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I'm building my first GWT app, designed in MVP pattern. Now I've got a view which should populate a DTO which has many fields (aprox. 20). I want it make it clean here what would be the cleanest/less painful way to pass all these widgets/values to my dto?

Creating for each DTO field a widget and passing the value by a onClickHandler? This would be a lot of boilercode, there must be another way. There is a FormPanel but while reading the GWT mailing list it should be used only on file uploads.

Just for sake of completeness: I'm using GWTP for my project which simplifies the basic MVP stuff.


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Not sure what you are looking for (like you question still is not that weired :) ) if you are after UI bind use UI binder if You are after Disptach(back end) binding have a look at GWT Platform framework much more mature than GWTs own MVP – Shahzeb Jul 21 '11 at 23:46
up vote 2 down vote accepted

If you are looking for a databinding solution than you should take a look at GWT's ui editors.

From the GWT Docs:

The GWT Editor framework allows data stored in an object graph to be mapped onto a graph of Editors. The typical scenario is wiring objects returned from an RPC mechanism into a UI.

The editor framework uses a combination of deferred-binding and naming convention to reduce boiler plate code. The system is highly-customizable so you can use annotations to specify editor for bean properties, if for some reason you cannot follow the naming convention.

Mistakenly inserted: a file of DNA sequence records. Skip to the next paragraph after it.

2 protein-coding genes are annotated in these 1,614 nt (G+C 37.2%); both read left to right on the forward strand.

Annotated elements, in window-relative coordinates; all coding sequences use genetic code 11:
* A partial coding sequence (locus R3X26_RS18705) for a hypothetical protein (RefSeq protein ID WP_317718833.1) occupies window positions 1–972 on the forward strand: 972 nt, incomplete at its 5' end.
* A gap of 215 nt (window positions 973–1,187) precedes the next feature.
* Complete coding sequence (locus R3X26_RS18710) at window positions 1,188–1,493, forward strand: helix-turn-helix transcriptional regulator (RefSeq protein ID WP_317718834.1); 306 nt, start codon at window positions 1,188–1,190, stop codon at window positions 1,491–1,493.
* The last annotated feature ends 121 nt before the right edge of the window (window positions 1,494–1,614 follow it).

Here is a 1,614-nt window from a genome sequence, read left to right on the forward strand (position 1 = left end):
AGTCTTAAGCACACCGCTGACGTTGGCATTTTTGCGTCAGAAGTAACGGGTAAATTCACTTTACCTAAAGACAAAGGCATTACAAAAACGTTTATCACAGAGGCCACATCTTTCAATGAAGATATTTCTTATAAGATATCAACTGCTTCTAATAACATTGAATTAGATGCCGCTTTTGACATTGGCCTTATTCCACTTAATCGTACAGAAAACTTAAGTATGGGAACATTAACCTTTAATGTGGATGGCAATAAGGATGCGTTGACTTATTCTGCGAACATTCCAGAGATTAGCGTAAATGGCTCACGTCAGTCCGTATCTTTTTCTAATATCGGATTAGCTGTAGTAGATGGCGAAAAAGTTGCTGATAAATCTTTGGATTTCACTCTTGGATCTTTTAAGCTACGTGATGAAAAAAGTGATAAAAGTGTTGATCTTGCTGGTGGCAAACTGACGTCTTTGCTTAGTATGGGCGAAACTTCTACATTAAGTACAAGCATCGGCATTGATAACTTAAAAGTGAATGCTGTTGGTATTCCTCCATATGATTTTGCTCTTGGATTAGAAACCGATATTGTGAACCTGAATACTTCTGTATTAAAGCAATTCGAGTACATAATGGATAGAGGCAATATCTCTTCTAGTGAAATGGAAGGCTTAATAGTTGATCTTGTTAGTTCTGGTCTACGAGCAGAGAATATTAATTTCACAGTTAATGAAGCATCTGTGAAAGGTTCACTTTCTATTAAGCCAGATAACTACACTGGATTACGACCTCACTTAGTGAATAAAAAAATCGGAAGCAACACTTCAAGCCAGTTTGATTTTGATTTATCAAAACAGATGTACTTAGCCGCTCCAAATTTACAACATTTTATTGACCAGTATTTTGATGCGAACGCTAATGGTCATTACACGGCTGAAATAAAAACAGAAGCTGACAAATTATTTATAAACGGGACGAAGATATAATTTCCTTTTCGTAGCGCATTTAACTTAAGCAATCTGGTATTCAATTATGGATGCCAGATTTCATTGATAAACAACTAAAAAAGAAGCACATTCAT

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Thats it, such a thing I was looking for. Thanks Tahir – onigunn Jul 22 '11 at 8:20

I use UiBinder for almost all of my widgets. It encourages proper separation of presentation and logic and helps keep to keep track of your widgets.

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Your View interface should contain at least one method for every property you want to display/edit. So for example if your DTO has a property "name" then your View interface should contain a method for this property.

interface ExampleView extends View {

    // for a textbox
    HasValue<String> getName();

    // for a label
    HasText getName();

    // maybe a save button, for updating the dto and further actions
    HasClickHandlers getSaveButton();

Now your presenter can set data from the DTO to your view or in case of a textbox, you're able to read the changed value from the widgets.

Updating the DTO back from the widgets could be realized using ValueChangeHandler, which is bound to the HasValue interface, or your ViewImpl could have a Button which notifys your presenter to update the DTO.

This solution leads to more code (boilerplate), but separates the model from the view.

Here the API docs for the various interfaces HasValue, HasText and HasClickHandlers .

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I know how to achieve this my question points to the "problem": If I have so many fields in my DTO my view interface should hold all of these widgets. That seems messy to me. – onigunn Jul 22 '11 at 6:44

Think about the different ways to achieve the solution and then ask the following.

  • Has the least lines of code.
  • Has the least cylomatic complexity. Something with few if any ifs and mostly basic getters is a lot better than something requiring one method that has a lot of conditional code.
  • Which is the simplest to read. Lots of small building blocks is better than one big one.
  • Which is easiest to test in isolation.

The best solution is the one you find easiest to read, change and test.

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